With modern high efficiency stoves and properly seasoned wood, air pollution due to woodburning can be quite minimal. But it is not hard to see a time in the near future when many who have never burnt wood before will be eager to switch over to it and there will be a desperate shortage of good stoves and dry wood. The result could be pretty ugly.

    One might think that gardening shouldn’t hurt the environment, but it is not without its pitfalls, as well.

    Vegetable gardening takes nutrients out of the soil and if one follows organic gardening principles, they will be replaced by compost. But where is the compost to come from? Ultimately, it must come from the waste of the animals who eat the vegetables, or the soil will be depleted, and the waste will cause pollution wherever else it is being disposed of. The use of “humanure” is practically a taboo subject with most people these days, but it is one we are going to have to get our heads around.

    In the area where I live we seem to be getting less rain when it is needed during the growing season, evidently due to climate change. This means that gardens need to be watered more, placing a greater strain on our groundwater resources, at a time when they are already strained by the reduced rainfall. Of course, there are techniques for gardening with less water and to make the water you have go further. We’ll need to learn and practice them.

    As food in the grocery stores becomes more and more expensive, some people are going to turn to hunting to add some meat to their diets. Where I live, hunting is well regulated by the government, enough so that poaching isn’t a very bright idea and game is not over hunted to any great extent. I expect this will change, as some begin to see hunting as a necessity instead of just a sport and as the government agency which regulates hunting and fishing has its budget cut and can’t enforce the rules as effectively.

    I have heard that the deer population in the eastern US took a long time to recover after the Great Depression of the 1930s. This sort of thing is a pity, as the hunters who deplete game populations are, so to speak, “shooting themselves in the foot”. We’ll need to practice some voluntary conservation, or there won’t be any game left to hunt.

  4. Effects on the social environment.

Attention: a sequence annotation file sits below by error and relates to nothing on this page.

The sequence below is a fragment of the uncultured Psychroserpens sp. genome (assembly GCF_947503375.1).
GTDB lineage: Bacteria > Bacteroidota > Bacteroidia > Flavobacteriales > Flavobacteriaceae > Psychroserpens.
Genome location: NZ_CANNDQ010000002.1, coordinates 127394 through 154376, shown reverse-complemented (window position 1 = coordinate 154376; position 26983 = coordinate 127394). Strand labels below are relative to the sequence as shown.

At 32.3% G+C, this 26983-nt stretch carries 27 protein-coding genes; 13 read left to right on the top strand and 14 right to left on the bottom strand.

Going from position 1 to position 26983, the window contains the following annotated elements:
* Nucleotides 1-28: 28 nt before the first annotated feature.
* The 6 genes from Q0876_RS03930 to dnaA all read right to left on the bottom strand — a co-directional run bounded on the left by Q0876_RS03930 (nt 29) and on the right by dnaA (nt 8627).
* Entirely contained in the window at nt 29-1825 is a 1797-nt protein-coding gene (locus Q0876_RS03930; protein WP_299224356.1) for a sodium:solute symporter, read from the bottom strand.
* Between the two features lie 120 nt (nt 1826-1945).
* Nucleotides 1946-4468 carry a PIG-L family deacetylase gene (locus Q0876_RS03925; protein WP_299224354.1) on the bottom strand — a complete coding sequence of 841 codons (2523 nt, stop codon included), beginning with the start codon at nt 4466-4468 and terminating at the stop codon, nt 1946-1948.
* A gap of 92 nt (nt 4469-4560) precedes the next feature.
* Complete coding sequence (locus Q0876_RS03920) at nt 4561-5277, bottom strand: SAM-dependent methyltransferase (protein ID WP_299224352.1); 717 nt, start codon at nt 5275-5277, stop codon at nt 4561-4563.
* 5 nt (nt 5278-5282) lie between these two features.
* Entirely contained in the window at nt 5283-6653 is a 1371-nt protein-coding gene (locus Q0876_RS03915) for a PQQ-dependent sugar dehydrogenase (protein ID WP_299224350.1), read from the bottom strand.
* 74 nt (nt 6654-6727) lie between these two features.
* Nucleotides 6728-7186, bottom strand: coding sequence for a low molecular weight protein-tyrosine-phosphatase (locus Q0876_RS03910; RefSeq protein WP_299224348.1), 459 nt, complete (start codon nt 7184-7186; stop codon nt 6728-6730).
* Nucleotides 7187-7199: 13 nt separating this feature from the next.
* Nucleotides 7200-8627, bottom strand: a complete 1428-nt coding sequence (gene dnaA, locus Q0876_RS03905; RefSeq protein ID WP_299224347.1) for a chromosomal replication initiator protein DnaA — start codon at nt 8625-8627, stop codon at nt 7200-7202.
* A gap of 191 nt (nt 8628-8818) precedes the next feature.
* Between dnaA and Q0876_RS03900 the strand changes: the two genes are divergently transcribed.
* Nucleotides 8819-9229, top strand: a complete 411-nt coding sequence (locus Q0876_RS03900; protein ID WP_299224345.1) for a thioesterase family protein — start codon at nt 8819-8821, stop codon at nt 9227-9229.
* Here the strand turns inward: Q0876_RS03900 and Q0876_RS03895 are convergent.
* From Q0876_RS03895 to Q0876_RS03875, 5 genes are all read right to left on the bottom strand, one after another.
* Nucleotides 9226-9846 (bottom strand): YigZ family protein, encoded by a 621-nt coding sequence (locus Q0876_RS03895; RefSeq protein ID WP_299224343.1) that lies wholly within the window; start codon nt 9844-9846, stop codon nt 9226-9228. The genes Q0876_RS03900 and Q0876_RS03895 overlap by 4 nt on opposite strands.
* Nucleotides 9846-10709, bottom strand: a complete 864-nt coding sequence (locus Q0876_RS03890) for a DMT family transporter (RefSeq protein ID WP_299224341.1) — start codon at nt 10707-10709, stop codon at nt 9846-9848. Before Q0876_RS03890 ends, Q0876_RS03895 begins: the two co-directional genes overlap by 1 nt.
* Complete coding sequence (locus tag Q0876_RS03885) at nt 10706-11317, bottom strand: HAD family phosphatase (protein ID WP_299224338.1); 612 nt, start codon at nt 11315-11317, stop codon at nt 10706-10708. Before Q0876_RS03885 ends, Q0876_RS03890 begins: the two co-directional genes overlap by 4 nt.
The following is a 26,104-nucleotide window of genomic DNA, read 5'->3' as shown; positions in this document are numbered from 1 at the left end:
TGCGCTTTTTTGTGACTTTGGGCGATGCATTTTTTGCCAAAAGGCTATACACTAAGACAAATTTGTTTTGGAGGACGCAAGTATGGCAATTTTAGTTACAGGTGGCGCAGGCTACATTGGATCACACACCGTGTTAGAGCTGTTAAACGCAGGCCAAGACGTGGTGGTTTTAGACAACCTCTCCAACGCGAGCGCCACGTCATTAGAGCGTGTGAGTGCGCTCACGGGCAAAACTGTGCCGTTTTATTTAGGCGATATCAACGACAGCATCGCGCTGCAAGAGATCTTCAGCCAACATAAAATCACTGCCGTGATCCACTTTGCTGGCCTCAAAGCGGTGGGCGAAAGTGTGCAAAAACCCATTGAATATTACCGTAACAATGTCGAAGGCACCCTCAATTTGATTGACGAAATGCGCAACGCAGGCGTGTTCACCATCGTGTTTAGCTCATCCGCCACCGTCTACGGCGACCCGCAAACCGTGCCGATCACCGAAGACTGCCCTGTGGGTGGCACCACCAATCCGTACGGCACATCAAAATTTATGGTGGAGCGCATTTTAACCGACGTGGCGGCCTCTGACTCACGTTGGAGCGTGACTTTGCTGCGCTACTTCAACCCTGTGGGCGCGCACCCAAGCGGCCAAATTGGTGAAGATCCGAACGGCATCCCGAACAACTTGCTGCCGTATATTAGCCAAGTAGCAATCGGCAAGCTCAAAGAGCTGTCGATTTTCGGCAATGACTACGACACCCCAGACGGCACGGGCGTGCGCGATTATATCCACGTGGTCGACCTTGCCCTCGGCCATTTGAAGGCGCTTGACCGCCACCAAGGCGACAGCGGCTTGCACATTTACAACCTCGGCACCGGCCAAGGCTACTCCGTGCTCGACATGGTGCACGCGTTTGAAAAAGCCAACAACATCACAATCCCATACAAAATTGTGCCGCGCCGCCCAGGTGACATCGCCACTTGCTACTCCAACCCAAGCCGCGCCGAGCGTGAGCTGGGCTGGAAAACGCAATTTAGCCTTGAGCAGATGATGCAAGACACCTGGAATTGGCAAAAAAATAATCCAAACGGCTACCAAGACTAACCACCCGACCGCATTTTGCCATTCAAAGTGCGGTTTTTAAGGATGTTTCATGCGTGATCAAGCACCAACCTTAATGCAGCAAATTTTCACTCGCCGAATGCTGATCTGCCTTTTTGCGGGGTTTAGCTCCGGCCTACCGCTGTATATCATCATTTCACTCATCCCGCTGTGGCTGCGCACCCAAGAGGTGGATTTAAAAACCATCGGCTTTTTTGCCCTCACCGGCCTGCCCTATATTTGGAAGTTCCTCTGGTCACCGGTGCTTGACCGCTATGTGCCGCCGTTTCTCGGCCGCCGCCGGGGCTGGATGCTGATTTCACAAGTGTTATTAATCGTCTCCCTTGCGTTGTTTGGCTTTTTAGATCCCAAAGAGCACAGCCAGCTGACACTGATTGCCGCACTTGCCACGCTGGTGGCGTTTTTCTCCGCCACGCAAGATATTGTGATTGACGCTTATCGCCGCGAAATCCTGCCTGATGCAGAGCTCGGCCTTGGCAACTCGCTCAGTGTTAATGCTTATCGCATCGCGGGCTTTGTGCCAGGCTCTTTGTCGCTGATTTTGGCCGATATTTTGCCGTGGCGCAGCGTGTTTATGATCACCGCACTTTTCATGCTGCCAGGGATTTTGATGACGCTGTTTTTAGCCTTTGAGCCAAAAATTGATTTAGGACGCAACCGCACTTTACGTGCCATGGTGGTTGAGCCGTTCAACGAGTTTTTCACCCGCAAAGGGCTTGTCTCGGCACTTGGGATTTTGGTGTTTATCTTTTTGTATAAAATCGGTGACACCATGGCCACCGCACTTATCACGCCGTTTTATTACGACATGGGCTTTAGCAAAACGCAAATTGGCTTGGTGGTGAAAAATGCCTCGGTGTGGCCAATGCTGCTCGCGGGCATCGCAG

1. Within the descending communities

      First, I should make it clear that I realize the path of descent is not a popular option – I’d be surprised if more than a small fraction of one percent of the population is attracted to it. In the attempt to attract support for the effort, it is tempting to sugar coat the prospects, out of concern that too abrupt an introduction to the harsh realities of the situation will drive people away. Personally, I think that such sugar coating is liable to attract large numbers of people who think that simply by switching over to renewable energy sources and recylcing we can basically carry on with a greened-up verison of business as usual, with only minimal personal inconvenience. Those of us who wish to find a survivable path through the end of industrial civilization would be sidetracked into trivial greenwashing.

      As I’ve said before, this is my main criticism of the Transition Movement. The leadership are solid people and know what the situation is, but the rank and file are largely in denial about what they are transitioning to, and what they will be leaving behind. This disconnect is a result of a deliberate policy of not being “negative” about the current situation.

      But while keeping the hazards of getting side tracked into a “popular movement” clearly in mind, it is also important to realize that people who are engaged in deliberate descent can benefit from working together in communities. Communal action is nearly always more effective than solitary action, especially from within a system that is meant to isolate and exploit us. But this is something we have been raised to be blind to, always counting the benefits of individuality and independence to be paramount.

      Our relationships with most everyone outside our nuclear families are monetized and mediated by the formal economic system. We have forgotten how to live in any sort of real community, working alone in cubicles, staring at screens and wearing earphones that cut us off from those around us.

      So we will have a lot to learn about the sort of give and take that is required to make a small community work. It is important to remember that this is the sort of social environment that we evolved in, and that our modern independence is gained by sacrificing benefits that we hardly remember the names of anymore. It seems likely that we can learn to live in small, close knit groups again, though the learning curve will be steep. As we do so, I can see a number of pitfalls to watch out for.